The following Maya Angelou quote is a timely calling card for 2020.
“Stand up straight and realize who you are, that you tower over your circumstances.”
Realize who you are… The Merriam-Webster dictionary defines realize as the act of bring something into concrete existence. These last several months in the midst of this pandemic and tumultuous economy, I’ve witnessed many of you realize who you are as innovators, problem-solvers, servants and savvy leaders. You have had to rethink your goods and services, supply chains and the heart of your mission. And you’ve been pushed out of your comfort zone and challenged to the core, demanding you stand up and bring new parts of yourself into being.
There’s great value in learning how to show up in new ways for different situations, stakeholders and challenges. Many years ago when I served as the Executive Director of JUMPSTART Productions, I quickly learned that working with producers, artists, funders, government agents and audiences demanded different ways of thinking and being. Some circumstances required showing up strategically minded, others creatively or analytically minded. A one-size-fits-all approach rarely works for leaders.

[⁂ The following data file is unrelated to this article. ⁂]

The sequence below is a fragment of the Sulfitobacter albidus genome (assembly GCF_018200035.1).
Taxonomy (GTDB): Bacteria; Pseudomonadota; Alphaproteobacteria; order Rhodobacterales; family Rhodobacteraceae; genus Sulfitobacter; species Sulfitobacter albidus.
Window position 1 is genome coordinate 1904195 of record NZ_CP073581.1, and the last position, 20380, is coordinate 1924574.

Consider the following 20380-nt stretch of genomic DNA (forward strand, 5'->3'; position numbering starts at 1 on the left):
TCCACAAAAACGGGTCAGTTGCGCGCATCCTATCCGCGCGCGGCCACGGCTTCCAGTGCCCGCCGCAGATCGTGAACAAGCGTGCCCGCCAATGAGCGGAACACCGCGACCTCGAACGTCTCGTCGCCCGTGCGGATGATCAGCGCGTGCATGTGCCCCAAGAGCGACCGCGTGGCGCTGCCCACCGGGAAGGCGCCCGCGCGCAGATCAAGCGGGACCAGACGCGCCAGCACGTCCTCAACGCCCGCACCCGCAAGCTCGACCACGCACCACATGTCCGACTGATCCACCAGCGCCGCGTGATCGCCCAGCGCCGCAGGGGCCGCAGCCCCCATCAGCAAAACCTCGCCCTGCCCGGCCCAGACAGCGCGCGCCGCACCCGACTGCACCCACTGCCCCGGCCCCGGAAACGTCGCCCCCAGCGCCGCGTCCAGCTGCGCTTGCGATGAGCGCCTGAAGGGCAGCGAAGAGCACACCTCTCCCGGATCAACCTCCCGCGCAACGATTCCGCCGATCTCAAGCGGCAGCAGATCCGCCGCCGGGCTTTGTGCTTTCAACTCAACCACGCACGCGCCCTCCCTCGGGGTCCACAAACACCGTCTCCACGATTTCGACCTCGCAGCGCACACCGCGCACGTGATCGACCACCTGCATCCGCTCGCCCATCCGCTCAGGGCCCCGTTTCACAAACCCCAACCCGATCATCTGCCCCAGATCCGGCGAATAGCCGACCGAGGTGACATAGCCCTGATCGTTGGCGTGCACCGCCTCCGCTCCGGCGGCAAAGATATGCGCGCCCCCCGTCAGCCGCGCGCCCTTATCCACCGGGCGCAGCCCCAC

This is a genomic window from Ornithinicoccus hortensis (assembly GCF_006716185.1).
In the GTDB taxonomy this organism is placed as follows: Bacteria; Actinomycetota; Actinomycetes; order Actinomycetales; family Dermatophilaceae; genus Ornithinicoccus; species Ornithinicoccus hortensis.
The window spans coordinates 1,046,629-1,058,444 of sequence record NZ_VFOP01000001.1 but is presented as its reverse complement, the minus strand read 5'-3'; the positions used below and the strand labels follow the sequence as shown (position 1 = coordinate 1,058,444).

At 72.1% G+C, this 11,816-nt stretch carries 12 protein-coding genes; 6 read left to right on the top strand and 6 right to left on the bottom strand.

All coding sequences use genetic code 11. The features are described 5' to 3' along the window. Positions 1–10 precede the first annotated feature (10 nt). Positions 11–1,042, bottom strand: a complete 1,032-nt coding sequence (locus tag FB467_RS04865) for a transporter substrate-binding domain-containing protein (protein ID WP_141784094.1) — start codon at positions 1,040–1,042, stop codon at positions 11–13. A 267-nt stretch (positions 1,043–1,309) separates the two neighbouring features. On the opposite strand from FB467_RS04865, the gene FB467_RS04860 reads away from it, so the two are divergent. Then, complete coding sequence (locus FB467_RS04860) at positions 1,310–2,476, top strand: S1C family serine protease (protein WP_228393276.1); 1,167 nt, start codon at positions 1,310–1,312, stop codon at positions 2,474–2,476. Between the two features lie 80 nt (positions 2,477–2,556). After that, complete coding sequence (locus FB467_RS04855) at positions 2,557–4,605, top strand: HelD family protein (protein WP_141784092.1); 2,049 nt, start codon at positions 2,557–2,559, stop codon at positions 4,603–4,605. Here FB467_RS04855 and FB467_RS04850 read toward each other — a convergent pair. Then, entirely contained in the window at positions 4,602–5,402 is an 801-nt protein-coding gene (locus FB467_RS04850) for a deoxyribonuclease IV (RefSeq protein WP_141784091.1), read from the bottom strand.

Today as an Executive Coach, I enjoy supporting clients as they consider who they need to be in a given situation. I find that we’re typically focused on what we need to do, and then how to go about doing it. But we often overlook the critical third pillar: who we need to be. When we embrace the best mindset for a situation – whether it’s being bold, decisive, cautious, patient, or humble – we can then more easily identify the driving behaviors to engage and critical choices to make for the greatest effect. It can be a great tool for you to use with those you manage at coach. Helping your employees consider when they need to show up can make the difference between mediocre and stellar performance.
Case Western Reserve University professor, Richard Boyatzis’ Intentional Change Theory documents how a strong vision of one’s ideal self in a particular situation helps to support sustainable behavior changes that positively impact performance. And I have found in my work that a significant factor in this ideal self-vision is an appropriate and intentional mindset.
Here are a few to consider:
Curious Courageous Open Decisive
Bold Perseverant. Resilient Patient
Creative Self-starting Rebellious Adventurous
I’ll leave you with a few other questions to ponder:
• How will this mindset help you meet your challenges?
• What might get in the way of maintaining this mindset?
• How will you REALIZE WHO YOU ARE during this time?
I wish you the best as we transition from summer to fall.